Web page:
Google, with Project Ara, is trying to bring customization to smartphone hardware using a marketplace akin to software app stores. But it needs third-party developers to succeed.
Executives and engineers from Google’s Advanced Technology and Projects group came up with the project, and are holding their first conference on Tuesday and Wednesday. The goal: to persuade developers to create new hardware for the effort.
The Ara smartphone is based on a metal frame designed by Google. Hardware “modules” built by outside developers will slot into this frame and will be held in place by magnets.
Google plans a basic Ara phone that costs about $50 to build. Consumers can then buy new modules, via an online marketplace or app store, from developers, depending on what they want their phones to do.
On Tuesday, some developers were already discussing hardware add-ons for the nascent platform.
Peter Sisk, a senior engineer from The Institute for Health Metrics, said he is working on an Ara module that could analyze a small drop of blood and collect results that usually require much larger samples.
“This is essentially a blood lab on a chip,” he added. The technology could be used to analyze blood samples in remote locations and send the information back to hospitals through wireless networks, Sisk explained.
Eric Blanchard, a design engineer from satellite communications provider Globalstar, said his company could make an Ara module that users slot into their phone when they are out of the range of wireless and wifi signals. The module would hook the phone up to Globalstar’s satellites and let users make calls and access the Internet, he explained.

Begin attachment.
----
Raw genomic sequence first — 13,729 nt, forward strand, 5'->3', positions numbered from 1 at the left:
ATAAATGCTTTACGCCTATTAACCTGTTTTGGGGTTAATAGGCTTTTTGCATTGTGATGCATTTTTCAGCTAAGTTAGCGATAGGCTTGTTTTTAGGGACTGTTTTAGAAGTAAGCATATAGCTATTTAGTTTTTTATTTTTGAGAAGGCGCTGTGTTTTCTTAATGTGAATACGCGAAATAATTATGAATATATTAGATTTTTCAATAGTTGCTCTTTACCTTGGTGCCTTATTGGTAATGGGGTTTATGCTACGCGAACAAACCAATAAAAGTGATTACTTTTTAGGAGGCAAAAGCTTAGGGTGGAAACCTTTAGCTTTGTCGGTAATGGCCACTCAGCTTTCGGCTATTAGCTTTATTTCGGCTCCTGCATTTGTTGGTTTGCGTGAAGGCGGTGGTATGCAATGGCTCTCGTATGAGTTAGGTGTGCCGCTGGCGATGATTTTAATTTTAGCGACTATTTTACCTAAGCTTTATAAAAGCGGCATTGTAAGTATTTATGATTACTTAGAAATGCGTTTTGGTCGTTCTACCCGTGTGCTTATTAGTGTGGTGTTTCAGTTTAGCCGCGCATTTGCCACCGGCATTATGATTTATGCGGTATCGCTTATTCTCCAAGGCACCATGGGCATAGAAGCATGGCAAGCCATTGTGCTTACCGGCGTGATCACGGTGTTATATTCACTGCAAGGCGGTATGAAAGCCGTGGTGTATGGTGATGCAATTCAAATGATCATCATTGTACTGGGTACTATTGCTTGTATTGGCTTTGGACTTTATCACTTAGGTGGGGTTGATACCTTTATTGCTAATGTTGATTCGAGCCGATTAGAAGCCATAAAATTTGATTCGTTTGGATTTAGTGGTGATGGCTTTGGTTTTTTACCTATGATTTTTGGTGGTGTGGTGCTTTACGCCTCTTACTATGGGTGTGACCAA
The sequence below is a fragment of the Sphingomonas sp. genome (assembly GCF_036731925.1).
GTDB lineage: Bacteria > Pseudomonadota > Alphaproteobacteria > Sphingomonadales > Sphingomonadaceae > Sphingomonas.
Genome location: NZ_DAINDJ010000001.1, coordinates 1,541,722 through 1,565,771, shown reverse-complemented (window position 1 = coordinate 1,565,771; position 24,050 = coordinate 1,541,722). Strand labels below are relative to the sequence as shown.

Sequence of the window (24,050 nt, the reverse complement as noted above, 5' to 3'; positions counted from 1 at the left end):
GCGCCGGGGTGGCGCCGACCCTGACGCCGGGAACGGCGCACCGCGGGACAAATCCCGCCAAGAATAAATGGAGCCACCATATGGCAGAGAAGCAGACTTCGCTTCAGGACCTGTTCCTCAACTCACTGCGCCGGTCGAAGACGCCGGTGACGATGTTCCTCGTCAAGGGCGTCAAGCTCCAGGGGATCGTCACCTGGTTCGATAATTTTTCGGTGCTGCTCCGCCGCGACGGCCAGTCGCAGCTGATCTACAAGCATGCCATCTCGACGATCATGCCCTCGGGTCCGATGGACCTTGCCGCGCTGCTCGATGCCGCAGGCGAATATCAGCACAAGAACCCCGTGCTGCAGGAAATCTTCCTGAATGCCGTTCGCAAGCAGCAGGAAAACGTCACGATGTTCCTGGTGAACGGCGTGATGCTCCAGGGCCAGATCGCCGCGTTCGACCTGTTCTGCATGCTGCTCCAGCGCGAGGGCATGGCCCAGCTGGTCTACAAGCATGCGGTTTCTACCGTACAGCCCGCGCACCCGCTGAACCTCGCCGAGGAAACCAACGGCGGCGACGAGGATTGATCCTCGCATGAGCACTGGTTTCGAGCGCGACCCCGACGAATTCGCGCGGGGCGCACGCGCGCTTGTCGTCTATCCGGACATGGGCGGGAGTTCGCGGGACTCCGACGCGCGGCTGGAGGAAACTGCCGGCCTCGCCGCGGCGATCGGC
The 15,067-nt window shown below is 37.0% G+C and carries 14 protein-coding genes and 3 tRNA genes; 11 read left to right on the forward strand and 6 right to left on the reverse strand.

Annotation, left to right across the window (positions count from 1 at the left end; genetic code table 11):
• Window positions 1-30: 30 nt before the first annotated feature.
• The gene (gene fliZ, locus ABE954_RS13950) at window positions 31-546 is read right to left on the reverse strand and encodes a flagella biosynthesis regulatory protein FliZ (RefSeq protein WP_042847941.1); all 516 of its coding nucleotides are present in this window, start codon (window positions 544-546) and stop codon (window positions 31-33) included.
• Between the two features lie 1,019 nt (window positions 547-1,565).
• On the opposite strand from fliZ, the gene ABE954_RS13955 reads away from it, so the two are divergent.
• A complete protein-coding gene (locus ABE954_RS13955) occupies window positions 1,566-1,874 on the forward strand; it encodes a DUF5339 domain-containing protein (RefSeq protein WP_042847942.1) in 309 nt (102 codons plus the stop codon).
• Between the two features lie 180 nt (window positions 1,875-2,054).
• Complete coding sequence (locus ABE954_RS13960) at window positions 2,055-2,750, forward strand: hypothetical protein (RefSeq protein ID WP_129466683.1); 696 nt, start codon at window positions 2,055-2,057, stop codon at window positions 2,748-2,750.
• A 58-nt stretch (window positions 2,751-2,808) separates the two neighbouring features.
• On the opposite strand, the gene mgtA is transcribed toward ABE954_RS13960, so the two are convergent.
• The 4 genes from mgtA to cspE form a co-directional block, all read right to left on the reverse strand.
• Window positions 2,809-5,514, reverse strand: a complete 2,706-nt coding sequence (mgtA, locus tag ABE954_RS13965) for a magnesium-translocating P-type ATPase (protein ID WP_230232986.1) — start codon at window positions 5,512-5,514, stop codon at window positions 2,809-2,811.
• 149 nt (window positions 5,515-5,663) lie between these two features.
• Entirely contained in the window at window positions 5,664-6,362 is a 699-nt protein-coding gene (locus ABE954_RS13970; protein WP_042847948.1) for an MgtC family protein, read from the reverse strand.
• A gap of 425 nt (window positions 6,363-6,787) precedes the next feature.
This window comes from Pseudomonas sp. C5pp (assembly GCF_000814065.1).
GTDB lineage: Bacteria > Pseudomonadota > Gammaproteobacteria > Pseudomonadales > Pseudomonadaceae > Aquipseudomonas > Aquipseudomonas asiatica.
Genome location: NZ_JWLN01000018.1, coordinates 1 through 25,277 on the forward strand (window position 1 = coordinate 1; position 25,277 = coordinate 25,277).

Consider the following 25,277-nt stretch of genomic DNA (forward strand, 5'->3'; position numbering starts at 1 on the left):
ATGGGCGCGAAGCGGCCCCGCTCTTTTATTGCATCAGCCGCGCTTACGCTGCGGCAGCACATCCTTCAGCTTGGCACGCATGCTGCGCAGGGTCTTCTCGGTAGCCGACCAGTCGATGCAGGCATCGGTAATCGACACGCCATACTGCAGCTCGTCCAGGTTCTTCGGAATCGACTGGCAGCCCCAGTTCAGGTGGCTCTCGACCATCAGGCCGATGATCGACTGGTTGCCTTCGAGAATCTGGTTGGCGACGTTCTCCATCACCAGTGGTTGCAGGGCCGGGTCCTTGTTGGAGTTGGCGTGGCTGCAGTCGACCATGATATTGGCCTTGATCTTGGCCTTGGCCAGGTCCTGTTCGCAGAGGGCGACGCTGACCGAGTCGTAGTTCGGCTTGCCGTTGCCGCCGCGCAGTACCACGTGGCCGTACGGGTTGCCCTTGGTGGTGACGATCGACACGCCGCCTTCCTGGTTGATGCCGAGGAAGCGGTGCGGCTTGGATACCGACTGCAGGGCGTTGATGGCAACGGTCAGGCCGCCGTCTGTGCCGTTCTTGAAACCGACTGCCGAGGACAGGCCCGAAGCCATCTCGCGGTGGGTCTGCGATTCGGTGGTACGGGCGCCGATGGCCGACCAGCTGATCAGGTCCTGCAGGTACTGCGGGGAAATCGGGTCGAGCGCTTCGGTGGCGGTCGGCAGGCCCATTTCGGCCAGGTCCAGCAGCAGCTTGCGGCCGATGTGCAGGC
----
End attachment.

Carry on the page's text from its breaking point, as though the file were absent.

Derek Linden, founder of X5 Systems, is developing antenna modules for Ara phones that can be customized online based on users’ requirements.
“You could have hundreds of thousands of hardware apps on this platform,” Sisk said. “Compared to software, it’s a little harder to do hardware hacks, but it’s getting easier.”
Kaigham Gabriel, deputy director of Google’s ATAP group, said Ara phones could help villages in developing countries connect to the Internet and wireless voice services cheaply. Each villager could have a basic Ara phone and the village could have one module that provides 4G wireless services.
When someone needs to make a call, they can insert the 4G module into their device. When they are done they can pass it to their neighbor, Gabriel explained.